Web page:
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RBHS board picks 2 student reps for 2020-21

Seniors will serve the board of education in an advisory, non-voting capacity

June 16th, 2020 11:48 AM

Lily Adlesick

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By Bob Skolnik

Contributing Reporter

Later this summer, Lily Adlesick and Michael Ciszewski will become the first ever student advisory members of the Riverside-Brookfield High School District 208 Board of Education. 

At their May 26 meeting, the District 208 school board voted unanimously to add Adlesick and Ciszewski, both of whom live in Riverside and are heading into their senior years, to the school board in an advisory, non-voting role.  

In addition to not voting Adlesick and Ciszewski will not attend closed sessions of the school board. Their role will be to provide input and represent the views of students at the board table.

The idea to have student advisory members came from board member Tom Jacobs, who campaigned in 2019 as the voice of the students. While Jacobs always wanted to have two student advisory board members, a boy and a girl, the board initially was planning on selecting just one student.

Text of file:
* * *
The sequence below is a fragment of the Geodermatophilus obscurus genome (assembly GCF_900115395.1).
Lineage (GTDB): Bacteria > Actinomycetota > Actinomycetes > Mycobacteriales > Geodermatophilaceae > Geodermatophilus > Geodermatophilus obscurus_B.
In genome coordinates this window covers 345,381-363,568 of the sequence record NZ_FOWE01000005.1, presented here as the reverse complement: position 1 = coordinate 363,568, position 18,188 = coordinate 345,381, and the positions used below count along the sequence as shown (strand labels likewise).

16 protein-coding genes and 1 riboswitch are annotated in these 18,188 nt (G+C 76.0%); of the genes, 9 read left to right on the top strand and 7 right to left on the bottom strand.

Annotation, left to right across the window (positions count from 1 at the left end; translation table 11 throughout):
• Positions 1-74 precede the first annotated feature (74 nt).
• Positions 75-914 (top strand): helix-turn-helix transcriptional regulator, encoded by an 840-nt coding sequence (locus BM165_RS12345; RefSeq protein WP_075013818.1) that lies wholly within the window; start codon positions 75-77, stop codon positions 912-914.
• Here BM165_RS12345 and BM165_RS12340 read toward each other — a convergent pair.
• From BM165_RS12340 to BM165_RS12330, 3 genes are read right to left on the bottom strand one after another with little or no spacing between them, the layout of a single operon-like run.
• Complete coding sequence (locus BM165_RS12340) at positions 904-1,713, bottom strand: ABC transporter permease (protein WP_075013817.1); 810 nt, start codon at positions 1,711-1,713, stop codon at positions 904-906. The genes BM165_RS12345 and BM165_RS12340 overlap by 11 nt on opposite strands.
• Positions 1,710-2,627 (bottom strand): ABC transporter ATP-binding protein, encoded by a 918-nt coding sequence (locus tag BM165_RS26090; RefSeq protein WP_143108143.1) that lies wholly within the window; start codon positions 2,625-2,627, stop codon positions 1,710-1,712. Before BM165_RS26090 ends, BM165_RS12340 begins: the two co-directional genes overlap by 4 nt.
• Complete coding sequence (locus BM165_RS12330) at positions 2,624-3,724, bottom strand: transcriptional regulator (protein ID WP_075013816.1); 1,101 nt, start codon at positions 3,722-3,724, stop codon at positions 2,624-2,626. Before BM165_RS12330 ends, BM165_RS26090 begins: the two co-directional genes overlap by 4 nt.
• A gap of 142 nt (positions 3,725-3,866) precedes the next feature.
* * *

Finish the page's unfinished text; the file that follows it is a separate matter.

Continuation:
But after Jacobs, fellow board member Bill Durkin, Superintendent Kevin Skinkis and Principal Hector Freytas interviewed the four finalists for the position, they decided that it was too hard to choose between Adlesick and Ciszewski. Instead, both will be added as advisory board members for the 2020-21 school year.

"The top two choices were just so close," Jacobs said, adding that naming student advisory school board members was the clear highlight of his first year on the school board.

"I had always thought it would be smarter to have two, because there's a little less pressure [than] on a single person, there's some redundancy, there is broader outreach potential," Jacobs said. "This representative is sort of charged with representing the voice of 1,600 students. With two you have broader coverage. The way the interviews went you'd be crazy not to do it."

Once the board decided to add student advisory board members, administrators asked students to apply for the position. Ten submitted applications and administrators initially winnowed the list down to six. Students at RBHS then voted to determine the top four to interview.

Jacobs said Adlesick, who is the treasurer of the Student Association and has been class treasurer since her freshman year, emphasized wanting to reach out to and represent all students and not just those already involved in school activities.

"I just think that inclusivity is a really important issue right now; it's now important more than ever regarding recent events," said Adlesick in a telephone interview with the Landmark.

Adlesick said she was interested in being an advisory board member because she wants to improve the school as a natural outgrowth of her other activities which, in addition to student government, include being a member of the Girl Up club and playing on the badminton and tennis teams.